Becoming aware of Finite Model Theory. Part 1 of n.
You arrive at a hotel, looking for a room. Unfortunately all rooms are occupied. Fortunately the hotel has countably infinite many rooms. So they move the guest of room 1 to room 2, guest of room 2 to room 3 etc so you can check in to room 1. (better don´t unpack your suitcase, in case the next guest arrives)
So compared to the real world the hotel doesn’t have to manage the occupation of its rooms, therefore it has to handle infinity, i.e. if one wants to deal with the above on a scientific level, one must be able to capture the concept of infinity formally.
Finite hotels (as well as ‘finite scientists’) don’t have to care about infinity; therefore they have to deal with the complexity of managing occupation. This can be done by keeping track of the number of empty rooms or by looking up all rooms for an empty one each time a guest arrives. The first approach is space consuming (since they have to write down the number empty rooms somewhere (i.e. space can be a piece of paper)). Instead the second approach requires time to go and check the rooms.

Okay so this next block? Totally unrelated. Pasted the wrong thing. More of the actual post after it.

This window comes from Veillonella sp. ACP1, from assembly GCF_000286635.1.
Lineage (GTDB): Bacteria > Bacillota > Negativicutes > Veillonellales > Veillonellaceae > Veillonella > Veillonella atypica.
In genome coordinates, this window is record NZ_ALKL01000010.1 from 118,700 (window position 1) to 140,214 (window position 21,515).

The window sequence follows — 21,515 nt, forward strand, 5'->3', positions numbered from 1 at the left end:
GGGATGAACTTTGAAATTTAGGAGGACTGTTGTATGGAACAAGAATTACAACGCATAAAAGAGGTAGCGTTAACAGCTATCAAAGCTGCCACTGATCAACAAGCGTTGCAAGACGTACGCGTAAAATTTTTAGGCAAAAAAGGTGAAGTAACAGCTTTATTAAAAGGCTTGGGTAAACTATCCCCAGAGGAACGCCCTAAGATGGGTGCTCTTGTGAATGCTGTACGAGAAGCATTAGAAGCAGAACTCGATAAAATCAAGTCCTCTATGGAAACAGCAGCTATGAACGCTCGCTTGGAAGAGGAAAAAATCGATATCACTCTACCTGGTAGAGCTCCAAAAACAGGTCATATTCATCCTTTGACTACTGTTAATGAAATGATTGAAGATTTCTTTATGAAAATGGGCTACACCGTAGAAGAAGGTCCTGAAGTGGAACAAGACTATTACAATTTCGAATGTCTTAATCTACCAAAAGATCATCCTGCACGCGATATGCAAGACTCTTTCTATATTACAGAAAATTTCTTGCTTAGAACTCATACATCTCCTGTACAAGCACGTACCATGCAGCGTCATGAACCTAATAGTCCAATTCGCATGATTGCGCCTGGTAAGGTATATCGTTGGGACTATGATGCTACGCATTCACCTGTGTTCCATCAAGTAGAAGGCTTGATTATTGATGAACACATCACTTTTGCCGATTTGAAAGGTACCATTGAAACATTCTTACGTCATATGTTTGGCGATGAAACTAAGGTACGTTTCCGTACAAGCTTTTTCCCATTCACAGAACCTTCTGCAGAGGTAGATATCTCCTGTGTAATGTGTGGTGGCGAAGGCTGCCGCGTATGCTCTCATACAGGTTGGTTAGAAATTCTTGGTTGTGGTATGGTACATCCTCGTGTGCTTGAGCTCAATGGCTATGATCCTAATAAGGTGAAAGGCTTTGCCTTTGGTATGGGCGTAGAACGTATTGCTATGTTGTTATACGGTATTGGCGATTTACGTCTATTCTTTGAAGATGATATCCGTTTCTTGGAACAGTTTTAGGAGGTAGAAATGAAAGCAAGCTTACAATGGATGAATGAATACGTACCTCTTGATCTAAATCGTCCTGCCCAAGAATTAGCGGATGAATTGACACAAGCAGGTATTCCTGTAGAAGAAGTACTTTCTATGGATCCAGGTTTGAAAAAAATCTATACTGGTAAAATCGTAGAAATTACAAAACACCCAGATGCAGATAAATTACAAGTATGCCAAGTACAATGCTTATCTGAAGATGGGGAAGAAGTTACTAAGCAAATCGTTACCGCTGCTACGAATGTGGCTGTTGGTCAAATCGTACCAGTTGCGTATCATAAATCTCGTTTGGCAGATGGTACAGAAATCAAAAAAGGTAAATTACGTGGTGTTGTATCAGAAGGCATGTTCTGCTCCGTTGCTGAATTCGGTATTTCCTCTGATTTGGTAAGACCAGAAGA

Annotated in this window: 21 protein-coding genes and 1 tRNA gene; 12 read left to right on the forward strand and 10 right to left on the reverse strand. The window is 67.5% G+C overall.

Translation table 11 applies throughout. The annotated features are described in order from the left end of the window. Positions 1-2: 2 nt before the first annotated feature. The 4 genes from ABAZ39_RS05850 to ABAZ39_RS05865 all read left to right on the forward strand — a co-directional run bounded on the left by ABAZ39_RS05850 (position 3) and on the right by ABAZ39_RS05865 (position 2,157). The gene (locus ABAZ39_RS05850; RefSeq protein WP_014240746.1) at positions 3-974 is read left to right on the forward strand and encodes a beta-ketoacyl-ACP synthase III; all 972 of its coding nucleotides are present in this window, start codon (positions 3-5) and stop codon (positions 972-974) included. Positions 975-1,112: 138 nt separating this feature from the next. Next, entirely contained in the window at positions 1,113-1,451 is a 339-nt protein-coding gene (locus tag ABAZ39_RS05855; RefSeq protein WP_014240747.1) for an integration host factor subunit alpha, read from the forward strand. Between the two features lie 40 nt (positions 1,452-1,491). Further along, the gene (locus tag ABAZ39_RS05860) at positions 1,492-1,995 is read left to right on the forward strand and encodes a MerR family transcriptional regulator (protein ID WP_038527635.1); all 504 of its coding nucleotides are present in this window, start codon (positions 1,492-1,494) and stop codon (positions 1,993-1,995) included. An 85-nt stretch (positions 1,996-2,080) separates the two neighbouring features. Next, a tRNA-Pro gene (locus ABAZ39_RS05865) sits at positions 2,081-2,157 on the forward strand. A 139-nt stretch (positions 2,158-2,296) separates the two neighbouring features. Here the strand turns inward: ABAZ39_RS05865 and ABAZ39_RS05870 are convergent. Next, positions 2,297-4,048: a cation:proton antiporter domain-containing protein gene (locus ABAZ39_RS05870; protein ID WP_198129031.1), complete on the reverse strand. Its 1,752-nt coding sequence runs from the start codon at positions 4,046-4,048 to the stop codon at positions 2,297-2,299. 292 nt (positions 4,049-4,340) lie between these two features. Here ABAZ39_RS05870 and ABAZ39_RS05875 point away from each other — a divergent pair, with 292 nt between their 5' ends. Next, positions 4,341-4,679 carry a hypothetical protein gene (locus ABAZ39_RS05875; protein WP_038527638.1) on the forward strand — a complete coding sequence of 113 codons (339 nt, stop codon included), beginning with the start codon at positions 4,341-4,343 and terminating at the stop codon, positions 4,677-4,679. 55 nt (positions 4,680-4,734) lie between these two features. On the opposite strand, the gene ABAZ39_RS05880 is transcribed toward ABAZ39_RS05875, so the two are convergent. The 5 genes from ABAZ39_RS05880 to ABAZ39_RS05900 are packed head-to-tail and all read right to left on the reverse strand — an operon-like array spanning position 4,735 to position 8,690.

Thus there are two mutually exclusive things that can make occupation management interesting: infinity with all its ‘strange’ effects and the complexity (effort) of keeping track of ‘what’s going on’.
Or how Neil Immerman puts it: “In the history of mathematical logic most interest has concentrated on infinite structures….Yet, the objects computers have and hold are always finite. To study computation we need a theory of finite structures.”